Failure of Appeasement

Appeasement means giving in to someone provided their demands are seen as reasonable. During the 1930s, many politicians in both Britain and France came to see that the terms of the Treaty of Versailles had placed restrictions on Germany that were unfair. Hitler’s actions were seen as understandable and justifiable.

When Germany began re-arming in 1934, many politicians felt that Germany had a right to re-arm in order to protect herself. It was also argued that a stronger Germany would prevent the spread of Communism to the west.

In 1936, Hitler argued that because France had signed a new treaty with Russia, Germany was under threat from both countries and it was essential to German security that troops were stationed in the Rhineland. France was not strong enough to fight Germany without British help and Britain was not prepared to go to war at this point. Furthermore, many believed that since the Rhineland was a part of Germany it was reasonable that German troops should be stationed there.

In May 1937, Neville Chamberlain became Prime Minister of Britain. He believed that the Treaty of Versailles had treated Germany badly and that there were a number of issues associated with the Treaty that needed to be put right. He felt that giving in to Hitler’s demands would prevent another war.

This policy, adopted by Chamberlain’s government became known as the policy of Appeasement.

The most notable example of appeasement was the Munich Agreement of September 1938.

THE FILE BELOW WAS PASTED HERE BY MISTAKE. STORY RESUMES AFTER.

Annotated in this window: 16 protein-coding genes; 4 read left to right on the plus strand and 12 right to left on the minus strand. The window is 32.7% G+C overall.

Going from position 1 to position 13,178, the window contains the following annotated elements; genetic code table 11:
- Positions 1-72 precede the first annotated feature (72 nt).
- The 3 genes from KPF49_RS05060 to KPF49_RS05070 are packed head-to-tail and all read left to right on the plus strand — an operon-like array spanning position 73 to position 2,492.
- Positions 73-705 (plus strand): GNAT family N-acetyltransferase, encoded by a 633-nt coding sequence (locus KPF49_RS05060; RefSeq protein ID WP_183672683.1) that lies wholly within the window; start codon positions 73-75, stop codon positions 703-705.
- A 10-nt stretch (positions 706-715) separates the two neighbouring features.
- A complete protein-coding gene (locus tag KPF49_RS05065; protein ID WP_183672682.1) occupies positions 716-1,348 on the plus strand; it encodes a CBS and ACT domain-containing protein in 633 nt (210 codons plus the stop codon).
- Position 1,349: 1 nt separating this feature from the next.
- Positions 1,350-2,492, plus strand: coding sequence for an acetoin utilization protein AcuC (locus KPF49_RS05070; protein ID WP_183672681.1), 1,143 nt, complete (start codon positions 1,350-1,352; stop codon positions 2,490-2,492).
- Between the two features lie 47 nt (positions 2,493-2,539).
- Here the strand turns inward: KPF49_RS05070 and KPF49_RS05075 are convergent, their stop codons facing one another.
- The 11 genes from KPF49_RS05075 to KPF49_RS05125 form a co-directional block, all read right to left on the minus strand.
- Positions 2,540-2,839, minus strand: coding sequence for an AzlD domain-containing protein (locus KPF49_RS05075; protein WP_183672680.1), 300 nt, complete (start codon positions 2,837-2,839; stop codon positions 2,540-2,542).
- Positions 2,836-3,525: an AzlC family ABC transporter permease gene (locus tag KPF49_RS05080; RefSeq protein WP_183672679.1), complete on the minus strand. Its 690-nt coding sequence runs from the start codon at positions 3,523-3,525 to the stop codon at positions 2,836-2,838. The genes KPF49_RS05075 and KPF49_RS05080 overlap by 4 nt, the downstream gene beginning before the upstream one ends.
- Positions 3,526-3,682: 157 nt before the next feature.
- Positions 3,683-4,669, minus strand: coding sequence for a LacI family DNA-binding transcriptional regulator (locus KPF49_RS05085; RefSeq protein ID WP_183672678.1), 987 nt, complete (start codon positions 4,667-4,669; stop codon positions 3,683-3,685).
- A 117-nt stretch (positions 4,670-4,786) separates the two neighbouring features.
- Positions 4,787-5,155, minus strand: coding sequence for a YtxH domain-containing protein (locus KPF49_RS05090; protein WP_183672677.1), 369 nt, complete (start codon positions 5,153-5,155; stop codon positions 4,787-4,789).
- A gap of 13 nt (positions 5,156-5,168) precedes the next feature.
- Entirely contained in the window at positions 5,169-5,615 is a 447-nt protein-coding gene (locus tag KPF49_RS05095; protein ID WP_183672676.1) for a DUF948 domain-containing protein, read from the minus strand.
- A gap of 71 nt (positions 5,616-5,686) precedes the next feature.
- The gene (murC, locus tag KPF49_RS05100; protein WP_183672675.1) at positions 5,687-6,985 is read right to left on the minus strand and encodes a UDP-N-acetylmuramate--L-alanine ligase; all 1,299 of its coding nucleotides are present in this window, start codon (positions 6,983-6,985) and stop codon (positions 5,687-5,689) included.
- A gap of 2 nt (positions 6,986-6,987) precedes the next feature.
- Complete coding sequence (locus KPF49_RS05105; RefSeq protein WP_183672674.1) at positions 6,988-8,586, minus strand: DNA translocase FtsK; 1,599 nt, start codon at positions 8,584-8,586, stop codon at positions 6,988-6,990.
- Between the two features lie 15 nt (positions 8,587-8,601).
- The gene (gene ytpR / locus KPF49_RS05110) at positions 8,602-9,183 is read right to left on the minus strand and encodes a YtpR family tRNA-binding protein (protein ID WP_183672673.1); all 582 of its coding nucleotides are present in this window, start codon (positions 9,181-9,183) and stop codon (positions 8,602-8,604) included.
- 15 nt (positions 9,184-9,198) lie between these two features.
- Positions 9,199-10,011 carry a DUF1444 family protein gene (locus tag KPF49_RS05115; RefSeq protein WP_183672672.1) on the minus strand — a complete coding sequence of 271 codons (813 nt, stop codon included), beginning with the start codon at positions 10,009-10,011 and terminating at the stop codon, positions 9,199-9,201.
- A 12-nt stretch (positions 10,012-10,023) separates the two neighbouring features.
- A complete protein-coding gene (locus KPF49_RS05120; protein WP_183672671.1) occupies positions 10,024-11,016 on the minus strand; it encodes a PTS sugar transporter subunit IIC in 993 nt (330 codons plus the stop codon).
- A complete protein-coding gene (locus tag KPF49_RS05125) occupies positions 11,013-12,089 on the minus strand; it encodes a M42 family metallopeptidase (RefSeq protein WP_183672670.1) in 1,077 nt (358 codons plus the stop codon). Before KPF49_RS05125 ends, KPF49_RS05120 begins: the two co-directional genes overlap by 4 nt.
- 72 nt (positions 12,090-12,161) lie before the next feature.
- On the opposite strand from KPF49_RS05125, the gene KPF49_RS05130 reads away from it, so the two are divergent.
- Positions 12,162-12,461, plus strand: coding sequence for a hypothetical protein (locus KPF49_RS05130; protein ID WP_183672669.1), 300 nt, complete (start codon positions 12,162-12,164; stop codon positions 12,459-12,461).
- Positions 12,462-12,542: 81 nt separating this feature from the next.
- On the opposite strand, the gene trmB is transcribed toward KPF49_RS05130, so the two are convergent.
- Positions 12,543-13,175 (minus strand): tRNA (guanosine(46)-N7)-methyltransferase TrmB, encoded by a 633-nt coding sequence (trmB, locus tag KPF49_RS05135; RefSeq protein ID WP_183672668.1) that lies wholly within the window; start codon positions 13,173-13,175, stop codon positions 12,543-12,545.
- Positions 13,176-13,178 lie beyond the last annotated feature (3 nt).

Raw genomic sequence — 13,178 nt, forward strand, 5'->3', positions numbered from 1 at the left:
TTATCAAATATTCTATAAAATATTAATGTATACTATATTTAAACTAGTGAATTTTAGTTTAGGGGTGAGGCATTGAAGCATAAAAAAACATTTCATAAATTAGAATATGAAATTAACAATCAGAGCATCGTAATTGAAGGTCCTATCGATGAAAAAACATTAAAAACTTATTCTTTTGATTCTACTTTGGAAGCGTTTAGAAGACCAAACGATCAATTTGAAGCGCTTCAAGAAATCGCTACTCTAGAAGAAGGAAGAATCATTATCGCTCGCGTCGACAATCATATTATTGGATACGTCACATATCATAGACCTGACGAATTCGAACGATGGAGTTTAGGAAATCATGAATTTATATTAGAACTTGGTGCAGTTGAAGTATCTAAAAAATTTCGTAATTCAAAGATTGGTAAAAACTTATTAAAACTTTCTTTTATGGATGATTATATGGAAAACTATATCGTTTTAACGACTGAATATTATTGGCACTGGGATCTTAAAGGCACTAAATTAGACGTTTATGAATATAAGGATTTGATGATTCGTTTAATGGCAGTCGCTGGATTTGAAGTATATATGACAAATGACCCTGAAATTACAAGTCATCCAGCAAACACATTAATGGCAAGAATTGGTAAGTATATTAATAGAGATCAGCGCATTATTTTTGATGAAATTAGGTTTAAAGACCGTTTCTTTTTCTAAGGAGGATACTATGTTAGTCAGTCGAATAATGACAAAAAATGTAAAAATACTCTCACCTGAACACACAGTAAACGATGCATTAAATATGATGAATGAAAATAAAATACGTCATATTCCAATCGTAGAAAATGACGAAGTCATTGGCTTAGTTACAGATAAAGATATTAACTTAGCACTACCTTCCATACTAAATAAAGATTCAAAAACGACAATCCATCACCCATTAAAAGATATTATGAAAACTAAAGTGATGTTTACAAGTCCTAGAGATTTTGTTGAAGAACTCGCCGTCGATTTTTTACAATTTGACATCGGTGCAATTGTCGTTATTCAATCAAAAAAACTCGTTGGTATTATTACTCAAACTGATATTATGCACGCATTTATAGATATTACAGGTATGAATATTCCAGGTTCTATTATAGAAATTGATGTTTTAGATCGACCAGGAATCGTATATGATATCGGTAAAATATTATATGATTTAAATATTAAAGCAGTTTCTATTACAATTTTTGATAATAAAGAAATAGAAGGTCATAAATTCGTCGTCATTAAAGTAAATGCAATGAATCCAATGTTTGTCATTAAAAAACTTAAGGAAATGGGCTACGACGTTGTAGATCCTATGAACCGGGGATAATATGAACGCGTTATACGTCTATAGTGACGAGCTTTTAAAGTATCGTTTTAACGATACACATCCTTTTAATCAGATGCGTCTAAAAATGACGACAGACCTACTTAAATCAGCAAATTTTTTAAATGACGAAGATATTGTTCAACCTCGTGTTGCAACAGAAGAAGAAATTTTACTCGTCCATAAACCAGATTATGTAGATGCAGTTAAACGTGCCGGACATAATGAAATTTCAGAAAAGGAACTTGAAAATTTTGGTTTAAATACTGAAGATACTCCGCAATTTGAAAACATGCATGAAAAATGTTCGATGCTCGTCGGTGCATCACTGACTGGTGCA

The Munich Agreement, signed by the leaders of Germany, Britain, France and Italy, agreed that the Sudetenland would be returned to Germany and that no further territorial claims would be made by Germany. The Czech government was not invited to the conference and protested about the loss of the Sudetenland. They felt that they had been betrayed by both Britain and France with whom alliances had been made. However, the Munich Agreement was generally viewed as a triumph and an excellent example of securing peace through negotiation rather than war.

This famous picture shows Chamberlain returning from Munich with the paper signed by Hitler declaring ‘Peace in our time.’

When Hitler invaded the rest of Czechoslovakia in March 1939, he broke the terms of the Munich Agreement. Although it was realised that the policy of appeasement had failed, Chamberlain was still not prepared to take the country to war over “..a quarrel in a far-away country between people of whom we know nothing.” Instead, he made a guarantee to come to Poland’s aid if Hitler invaded Poland.

 

Political Causes of World War 2: Failure of the League of Nations

The League of Nations was an international organisation set up in 1919 to help keep world peace. It was intended that all countries would be members of the League and that if there were disputes between countries they could be settled by negotiation rather than by force. If this failed then countries would stop trading with the aggressive country and if that failed then countries would use their armies to fight.

In theory the League of Nations was a good idea and did have some early successes. But ultimately it was a failure.

The whole world was hit by a depression in the late 1920s. A depression is when a country’s economy falls. Trade is reduced, businesses lose income, prices fall and unemployment rises.